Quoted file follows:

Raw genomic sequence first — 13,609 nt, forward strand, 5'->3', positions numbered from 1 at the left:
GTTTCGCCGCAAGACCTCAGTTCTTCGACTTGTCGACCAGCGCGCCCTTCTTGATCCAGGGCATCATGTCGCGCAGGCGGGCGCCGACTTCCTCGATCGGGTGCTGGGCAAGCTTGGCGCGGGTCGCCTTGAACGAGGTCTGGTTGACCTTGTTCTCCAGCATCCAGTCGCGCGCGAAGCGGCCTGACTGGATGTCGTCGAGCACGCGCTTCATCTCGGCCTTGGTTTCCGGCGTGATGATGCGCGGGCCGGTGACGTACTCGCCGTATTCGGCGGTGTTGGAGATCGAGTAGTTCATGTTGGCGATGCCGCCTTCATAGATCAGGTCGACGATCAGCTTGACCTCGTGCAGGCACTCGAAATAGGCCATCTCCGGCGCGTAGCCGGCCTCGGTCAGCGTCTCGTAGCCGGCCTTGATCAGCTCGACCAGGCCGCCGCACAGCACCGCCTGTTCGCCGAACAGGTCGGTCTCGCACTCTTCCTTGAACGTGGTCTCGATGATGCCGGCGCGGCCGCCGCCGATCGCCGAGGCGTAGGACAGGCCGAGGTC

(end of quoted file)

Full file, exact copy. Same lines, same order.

Raw genomic sequence first — 13,609 nt, forward strand, 5'->3', positions numbered from 1 at the left:
GTTTCGCCGCAAGACCTCAGTTCTTCGACTTGTCGACCAGCGCGCCCTTCTTGATCCAGGGCATCATGTCGCGCAGGCGGGCGCCGACTTCCTCGATCGGGTGCTGGGCAAGCTTGGCGCGGGTCGCCTTGAACGAGGTCTGGTTGACCTTGTTCTCCAGCATCCAGTCGCGCGCGAAGCGGCCTGACTGGATGTCGTCGAGCACGCGCTTCATCTCGGCCTTGGTTTCCGGCGTGATGATGCGCGGGCCGGTGACGTACTCGCCGTATTCGGCGGTGTTGGAGATCGAGTAGTTCATGTTGGCGATGCCGCCTTCATAGATCAGGTCGACGATCAGCTTGACCTCGTGCAGGCACTCGAAATAGGCCATCTCCGGCGCGTAGCCGGCCTCGGTCAGCGTCTCGTAGCCGGCCTTGATCAGCTCGACCAGGCCGCCGCACAGCACCGCCTGTTCGCCGAACAGGTCGGTCTCGCACTCTTCCTTGAACGTGGTCTCGATGATGCCGGCGCGGCCGCCGCCGATCGCCGAGGCGTAGGACAGGCCGAGGTC